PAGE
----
Jul/Aug 2019 Reviews & Interviews

The Everyday Rapture of What Is

Everything that Rises
By Joseph Stroud.
Copper Canyon Press. 2019. 160 pp.
ISBN 978-1-55659-564-6.

Review by Gilbert Wesley Purdy

Buy now from Amazon! Joseph Stroud has traveled a great deal—physically and mentally—over a long life. The memories remain humble, detailed and compelling. The poems that recount the travels of his daily life...

through a summer as forever
as the forever of your childhood

...to his 76th year. They repeat the names of a few cherished friends that have given him a home port over the years.

The more at-large travels seem to have been undertaken alone. They were not taken to the standard destinations, by and large. None at all seem to have involved a package tour as evidenced by the memories—the souvenirs, in the original sense of the word—he brought back from them.

The volume Everything that Rises begins with a section of six line epigrams. This has become a form with Stroud. A discipline that forces him to be incisive where he would naturally be discursive or narrative (his habitual mode). On rare occasion he also requires himself to write informal groups of epigrammatic stanzas vaguely reminiscent of the Tang poets. These do not receive their own sections.

The three definitive traits mentioned above—travel, discursiveness, narrative—can find no purchase in the epigrams. There can be no pacing. They must come immediately to what point they may. This is so different from the rest of Stroud's poems that it can only be a discipline that he has forced upon himself.

Certainly, they expand what he has to offer as a poet. They are more energetic, portray more pronounced, more circumscribed emotions. They are more about striking moments lifted out of context. Having the advantages of epigram, they more often celebrate historical poets.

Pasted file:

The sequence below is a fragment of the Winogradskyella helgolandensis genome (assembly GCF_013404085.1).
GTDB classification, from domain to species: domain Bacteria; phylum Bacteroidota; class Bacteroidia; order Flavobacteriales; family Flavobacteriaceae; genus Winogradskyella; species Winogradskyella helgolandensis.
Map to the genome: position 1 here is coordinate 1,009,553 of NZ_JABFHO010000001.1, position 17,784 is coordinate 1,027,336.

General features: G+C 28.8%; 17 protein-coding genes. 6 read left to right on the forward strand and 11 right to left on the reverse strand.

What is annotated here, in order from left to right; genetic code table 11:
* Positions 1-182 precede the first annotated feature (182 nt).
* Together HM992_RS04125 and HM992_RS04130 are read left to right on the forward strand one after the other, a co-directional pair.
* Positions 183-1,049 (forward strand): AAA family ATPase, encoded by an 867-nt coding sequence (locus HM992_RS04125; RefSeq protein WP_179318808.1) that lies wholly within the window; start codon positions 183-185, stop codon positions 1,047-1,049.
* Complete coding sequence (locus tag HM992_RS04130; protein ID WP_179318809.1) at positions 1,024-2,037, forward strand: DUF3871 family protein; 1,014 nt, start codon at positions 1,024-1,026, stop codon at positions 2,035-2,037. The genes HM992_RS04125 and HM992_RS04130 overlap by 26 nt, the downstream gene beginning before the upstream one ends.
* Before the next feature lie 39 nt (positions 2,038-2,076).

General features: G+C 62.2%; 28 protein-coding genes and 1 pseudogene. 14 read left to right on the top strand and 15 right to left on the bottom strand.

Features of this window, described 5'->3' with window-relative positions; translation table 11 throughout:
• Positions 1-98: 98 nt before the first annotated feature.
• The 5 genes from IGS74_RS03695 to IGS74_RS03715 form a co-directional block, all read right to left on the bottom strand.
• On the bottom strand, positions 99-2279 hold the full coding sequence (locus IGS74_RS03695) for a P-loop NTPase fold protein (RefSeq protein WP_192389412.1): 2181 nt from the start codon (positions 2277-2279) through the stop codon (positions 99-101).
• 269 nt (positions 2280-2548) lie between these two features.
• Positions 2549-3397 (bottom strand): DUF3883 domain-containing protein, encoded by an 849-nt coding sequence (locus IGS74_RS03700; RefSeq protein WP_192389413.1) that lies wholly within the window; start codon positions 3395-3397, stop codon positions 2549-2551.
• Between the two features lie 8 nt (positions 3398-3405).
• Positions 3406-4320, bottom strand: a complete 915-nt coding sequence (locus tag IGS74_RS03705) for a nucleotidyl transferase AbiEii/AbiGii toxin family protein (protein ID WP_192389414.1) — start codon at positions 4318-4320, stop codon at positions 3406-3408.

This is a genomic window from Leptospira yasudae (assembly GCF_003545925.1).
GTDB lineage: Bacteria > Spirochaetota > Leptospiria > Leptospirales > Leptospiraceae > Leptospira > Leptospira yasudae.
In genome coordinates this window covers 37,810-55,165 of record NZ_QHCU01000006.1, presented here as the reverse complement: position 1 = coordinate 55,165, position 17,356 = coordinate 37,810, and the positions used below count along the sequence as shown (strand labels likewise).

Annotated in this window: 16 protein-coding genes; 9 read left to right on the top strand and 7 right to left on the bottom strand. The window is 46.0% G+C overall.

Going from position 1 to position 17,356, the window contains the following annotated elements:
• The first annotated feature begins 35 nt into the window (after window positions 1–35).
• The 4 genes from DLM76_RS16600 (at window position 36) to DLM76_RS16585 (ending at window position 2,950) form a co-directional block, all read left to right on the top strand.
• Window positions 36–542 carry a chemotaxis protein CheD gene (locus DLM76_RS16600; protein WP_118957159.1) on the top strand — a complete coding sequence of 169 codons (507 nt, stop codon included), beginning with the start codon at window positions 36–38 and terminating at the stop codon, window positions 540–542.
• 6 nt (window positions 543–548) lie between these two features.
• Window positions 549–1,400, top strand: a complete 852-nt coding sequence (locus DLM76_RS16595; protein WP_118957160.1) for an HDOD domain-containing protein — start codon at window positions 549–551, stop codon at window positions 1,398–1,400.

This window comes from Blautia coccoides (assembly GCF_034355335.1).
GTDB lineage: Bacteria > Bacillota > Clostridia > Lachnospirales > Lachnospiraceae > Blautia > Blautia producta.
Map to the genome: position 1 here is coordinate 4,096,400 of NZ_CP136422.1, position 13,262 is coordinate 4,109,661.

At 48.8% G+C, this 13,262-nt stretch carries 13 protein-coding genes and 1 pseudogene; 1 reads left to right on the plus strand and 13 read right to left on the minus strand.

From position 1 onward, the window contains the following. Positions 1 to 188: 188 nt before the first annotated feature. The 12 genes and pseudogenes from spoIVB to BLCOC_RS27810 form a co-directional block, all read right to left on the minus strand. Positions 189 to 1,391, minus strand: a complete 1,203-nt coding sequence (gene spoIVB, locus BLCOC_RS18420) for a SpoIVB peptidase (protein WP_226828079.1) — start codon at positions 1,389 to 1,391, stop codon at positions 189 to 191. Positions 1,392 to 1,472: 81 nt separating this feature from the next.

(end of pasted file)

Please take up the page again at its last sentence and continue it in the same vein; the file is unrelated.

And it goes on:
The other six sections of the volume range from prose poems to discursive poems of irregular line-length. Those poems eschew stylistics, depending instead upon the poetry of the content, the poetry of a life shared in common with the reader, a corresponding tone. That is to say that they come out of the mainstream of the poetry of the 70s and 80s.

While this might suggest non-descript poetry by today's standards, Stroud's remarkable command of the tools available to him makes clear that 50 years at the craft can come to a great deal that goes beyond categories. For him that common life really does reveal itself as...

the everyday rapture
of what is.

Should that browser fail to become a reader, it will likely only be due to the lack of patience that so defines the reader in our day. The 150 pages of Everything that Rises unfold slowly, carefully. They engage in no techniques designed to shock the reader into attention.

The most persistently striking tool Stroud wields is detail. Fine detail. In the poem "Intelligent Design," we watch a dragonfly slowly emerge.

the exoskeleton of a naiad
its split empty husk
while above it the naked
fleshed-out changeling
engorged with blood
pulses in the sun

The succession of lines implies the lingering succession of minutes the process takes. The number of lines imply the relative importance of an event that the vast majority of readers have never known to occur at all. Stroud's travels to local ponds have brought back a breathtaking souvenir—breathtakingly simple and a universe-in-itself both at the same time.

It is necessary to read these poems with care. It is easy to miss these tiny details and they are so much what make the poems exceptional. Poems this detailed must unfold themselves slowly in order to reveal their fragile cargoes.

Nearly as impressive, Stroud does not utterly avoid traditional craft. Everything that Rises sparingly breaks into metaphor:

I tell him winter is coming, the long nights are coming.
I tell him flowers are the candles of my spirit.

They are more striking for the fact that they are so infrequent. Perhaps because they are infrequent they are always apt and precise. It is possible that, because they too are of the most common sort, there is a danger that they may be missed in the hurry of many readers.

Joseph Stroud being a septuagenarian, the subtext to Everything that Rises is aging, memory, the passing of life. It is a theme as common as the experience. His command of his craft saves it from being in the least self-indulgent. His acceptance is presumably what prevents it from ever being obsessive. Balanced against it in similar proportion is a life still vital and lived in the present. Even in the face of his California homeland involving in wildfires at every hand. It is all there in the poems.


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